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Charlotte's housing market will be red hot in 2023

In 2020, the average cost for a home in Charlotte was $273,500. In September 2022, that average cost had risen to $420,000 which is a 53% increase.

CHARLOTTE, N.C. — Most residents know Charlotte is a hot housing market, and now, real-estate marketplace company Zillow said the Queen City will be the nation's hottest housing market in 2023 due to both home value growth and growth in owner-occupied households.  

RELATED: Zillow names Charlotte as 2023’s hottest housing market

The good news moving forward is the housing market is starting to cool, which means there will be less pressure on home buyers to put in an offer way over the asking price. 

About a year ago, there were bidding wars on homes and all-cash offers. Experts said the Charlotte housing market will not be experiencing that this year, but with housing in the city in such high demand, it'll stay expensive. 

“It’s a city that’s growing, and there’s just a lot of opportunity here,” Jon Widdifield with RE/MAX Executive said.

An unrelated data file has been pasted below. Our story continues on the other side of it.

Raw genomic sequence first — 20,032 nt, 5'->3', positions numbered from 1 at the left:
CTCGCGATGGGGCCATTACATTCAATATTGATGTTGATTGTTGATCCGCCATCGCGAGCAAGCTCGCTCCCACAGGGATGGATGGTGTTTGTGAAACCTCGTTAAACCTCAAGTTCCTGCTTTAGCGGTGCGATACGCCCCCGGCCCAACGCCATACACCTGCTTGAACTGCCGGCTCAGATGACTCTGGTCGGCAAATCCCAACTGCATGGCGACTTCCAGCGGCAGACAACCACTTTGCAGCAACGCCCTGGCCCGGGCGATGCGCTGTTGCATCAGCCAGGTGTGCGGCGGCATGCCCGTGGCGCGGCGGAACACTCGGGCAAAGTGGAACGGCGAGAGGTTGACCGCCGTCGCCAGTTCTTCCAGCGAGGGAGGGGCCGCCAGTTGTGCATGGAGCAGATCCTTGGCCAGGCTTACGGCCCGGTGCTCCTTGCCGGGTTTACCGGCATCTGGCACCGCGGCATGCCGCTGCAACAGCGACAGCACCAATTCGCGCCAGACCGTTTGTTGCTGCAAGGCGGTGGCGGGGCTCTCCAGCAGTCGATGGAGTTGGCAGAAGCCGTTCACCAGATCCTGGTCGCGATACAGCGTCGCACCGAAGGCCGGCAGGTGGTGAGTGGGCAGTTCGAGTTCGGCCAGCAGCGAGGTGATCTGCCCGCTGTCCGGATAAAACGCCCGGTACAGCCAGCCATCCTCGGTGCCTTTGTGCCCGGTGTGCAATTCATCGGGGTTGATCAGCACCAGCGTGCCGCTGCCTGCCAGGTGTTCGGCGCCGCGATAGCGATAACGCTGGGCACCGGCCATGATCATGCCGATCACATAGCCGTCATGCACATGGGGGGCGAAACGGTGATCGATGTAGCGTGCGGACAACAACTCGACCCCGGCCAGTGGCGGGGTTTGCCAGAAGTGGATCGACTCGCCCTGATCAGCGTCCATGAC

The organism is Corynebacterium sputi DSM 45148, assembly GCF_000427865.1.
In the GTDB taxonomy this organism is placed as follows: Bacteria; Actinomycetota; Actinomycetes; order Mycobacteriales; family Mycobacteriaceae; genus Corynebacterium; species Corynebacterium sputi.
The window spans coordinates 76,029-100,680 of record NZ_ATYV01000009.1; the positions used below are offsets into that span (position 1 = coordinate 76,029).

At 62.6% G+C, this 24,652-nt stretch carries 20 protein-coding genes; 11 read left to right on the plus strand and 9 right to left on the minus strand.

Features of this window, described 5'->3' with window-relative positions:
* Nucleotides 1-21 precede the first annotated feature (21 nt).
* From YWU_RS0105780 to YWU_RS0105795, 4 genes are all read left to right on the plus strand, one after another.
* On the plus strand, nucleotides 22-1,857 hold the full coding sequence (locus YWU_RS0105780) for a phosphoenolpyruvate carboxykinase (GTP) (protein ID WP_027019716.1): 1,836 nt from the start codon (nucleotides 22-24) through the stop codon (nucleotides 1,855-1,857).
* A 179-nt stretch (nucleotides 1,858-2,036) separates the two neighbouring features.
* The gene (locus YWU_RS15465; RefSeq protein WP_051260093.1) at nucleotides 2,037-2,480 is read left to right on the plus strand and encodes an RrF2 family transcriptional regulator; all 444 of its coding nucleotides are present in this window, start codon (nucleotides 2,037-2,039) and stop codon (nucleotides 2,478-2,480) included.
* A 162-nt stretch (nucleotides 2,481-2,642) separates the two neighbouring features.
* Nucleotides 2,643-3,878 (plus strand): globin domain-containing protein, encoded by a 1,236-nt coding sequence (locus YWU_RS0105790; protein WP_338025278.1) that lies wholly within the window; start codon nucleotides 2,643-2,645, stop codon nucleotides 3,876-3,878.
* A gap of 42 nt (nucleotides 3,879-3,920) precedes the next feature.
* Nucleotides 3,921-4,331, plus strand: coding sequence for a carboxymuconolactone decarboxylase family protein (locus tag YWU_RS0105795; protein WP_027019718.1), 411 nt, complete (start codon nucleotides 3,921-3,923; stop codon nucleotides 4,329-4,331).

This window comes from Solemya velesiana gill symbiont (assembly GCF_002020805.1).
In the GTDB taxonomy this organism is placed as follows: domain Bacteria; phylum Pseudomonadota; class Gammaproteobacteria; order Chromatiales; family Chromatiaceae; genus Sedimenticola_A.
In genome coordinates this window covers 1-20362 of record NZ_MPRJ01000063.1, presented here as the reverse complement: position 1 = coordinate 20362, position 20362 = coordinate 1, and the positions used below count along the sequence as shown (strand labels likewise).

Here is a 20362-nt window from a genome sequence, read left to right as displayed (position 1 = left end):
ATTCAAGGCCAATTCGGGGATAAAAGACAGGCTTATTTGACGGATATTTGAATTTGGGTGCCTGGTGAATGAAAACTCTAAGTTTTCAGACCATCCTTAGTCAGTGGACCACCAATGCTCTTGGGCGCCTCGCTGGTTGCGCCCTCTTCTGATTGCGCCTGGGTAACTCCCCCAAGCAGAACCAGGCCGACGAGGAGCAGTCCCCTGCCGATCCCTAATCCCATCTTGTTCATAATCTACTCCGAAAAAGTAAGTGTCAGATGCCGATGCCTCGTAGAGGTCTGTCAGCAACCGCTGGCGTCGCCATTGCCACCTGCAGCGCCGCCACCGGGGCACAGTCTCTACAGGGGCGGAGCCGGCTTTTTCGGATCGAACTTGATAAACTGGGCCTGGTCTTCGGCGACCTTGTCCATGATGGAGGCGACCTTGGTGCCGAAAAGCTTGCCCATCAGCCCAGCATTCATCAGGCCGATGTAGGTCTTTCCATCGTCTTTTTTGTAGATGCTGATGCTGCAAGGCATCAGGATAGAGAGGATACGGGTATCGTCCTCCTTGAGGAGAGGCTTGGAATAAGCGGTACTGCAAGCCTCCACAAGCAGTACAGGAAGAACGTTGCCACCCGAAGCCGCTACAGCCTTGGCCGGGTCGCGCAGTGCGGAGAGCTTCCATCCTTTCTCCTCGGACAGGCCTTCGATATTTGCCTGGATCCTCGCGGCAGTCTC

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Housing prices have changed dramatically over the past few years.    

According to UNC Charlotte's 2022 State of Housing in Charlotte report, in 2020, the average cost for a home in Charlotte was $273,500. In September 2022, that average cost had risen to $420,000 which is a 53% increase.

Still, Widdifield said when compared to other big cities, Charlotte is on the map.

“As far as a city this size, it’s one of the most affordable in the United States,” Widdifield said. 

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In 2022, there were aggressive interest rate hikes by the federal reserve to beat back inflation.

“I am super optimistic for the market this year,” Widdifield said.

But for the most part, mortgage rates have been trending down, which means there will be less competition as more properties come on the market. 

“I think we’re going to have a lot of homes on the market, which is going to be great, it's going to get us back to a more normal place for buyers and sellers,” Widdifield said. 

There's a long way for prices to come down to pre-pandemic levels. Inflation and just general concerns about the economy are other reasons why sellers may have their homes on the market for longer than usual.

Contact Lexi Wilson at lwilson@wcnc.com and follow her on FacebookTwitter, and Instagram.

WCNC Charlotte is always asking "where's the money?" If you need help, reach out to WCNC Charlotte by emailing money@wcnc.com.

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